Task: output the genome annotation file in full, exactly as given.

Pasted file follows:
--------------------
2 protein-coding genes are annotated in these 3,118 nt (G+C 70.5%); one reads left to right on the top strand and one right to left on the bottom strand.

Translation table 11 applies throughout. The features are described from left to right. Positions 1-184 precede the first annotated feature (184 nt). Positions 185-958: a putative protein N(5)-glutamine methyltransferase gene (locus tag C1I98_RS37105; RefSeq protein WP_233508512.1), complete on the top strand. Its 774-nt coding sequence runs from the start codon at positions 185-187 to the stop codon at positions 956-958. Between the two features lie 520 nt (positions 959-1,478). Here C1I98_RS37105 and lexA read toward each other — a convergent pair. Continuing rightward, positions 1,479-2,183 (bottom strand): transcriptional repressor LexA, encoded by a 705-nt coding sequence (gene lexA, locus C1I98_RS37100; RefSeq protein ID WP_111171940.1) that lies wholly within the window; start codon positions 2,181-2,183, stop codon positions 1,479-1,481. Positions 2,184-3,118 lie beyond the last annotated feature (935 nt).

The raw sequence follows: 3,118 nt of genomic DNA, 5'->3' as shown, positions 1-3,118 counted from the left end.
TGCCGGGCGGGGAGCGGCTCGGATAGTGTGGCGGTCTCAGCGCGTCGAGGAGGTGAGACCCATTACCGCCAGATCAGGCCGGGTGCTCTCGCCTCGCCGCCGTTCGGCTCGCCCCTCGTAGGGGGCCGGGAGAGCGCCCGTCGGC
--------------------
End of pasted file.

2 protein-coding genes are annotated in these 3,118 nt (G+C 70.5%); one reads left to right on the top strand and one right to left on the bottom strand.

Translation table 11 applies throughout. The features are described from left to right. Positions 1-184 precede the first annotated feature (184 nt). Positions 185-958: a putative protein N(5)-glutamine methyltransferase gene (locus tag C1I98_RS37105; RefSeq protein WP_233508512.1), complete on the top strand. Its 774-nt coding sequence runs from the start codon at positions 185-187 to the stop codon at positions 956-958. Between the two features lie 520 nt (positions 959-1,478). Here C1I98_RS37105 and lexA read toward each other — a convergent pair. Continuing rightward, positions 1,479-2,183 (bottom strand): transcriptional repressor LexA, encoded by a 705-nt coding sequence (gene lexA, locus C1I98_RS37100; RefSeq protein ID WP_111171940.1) that lies wholly within the window; start codon positions 2,181-2,183, stop codon positions 1,479-1,481. Positions 2,184-3,118 lie beyond the last annotated feature (935 nt).

The raw sequence follows: 3,118 nt of genomic DNA, 5'->3' as shown, positions 1-3,118 counted from the left end.
TGCCGGGCGGGGAGCGGCTCGGATAGTGTGGCGGTCTCAGCGCGTCGAGGAGGTGAGACCCATTACCGCCAGATCAGGCCGGGTGCTCTCGCCTCGCCGCCGTTCGGCTCGCCCCTCGTAGGGGGCCGGGAGAGCGCCCGTCGGC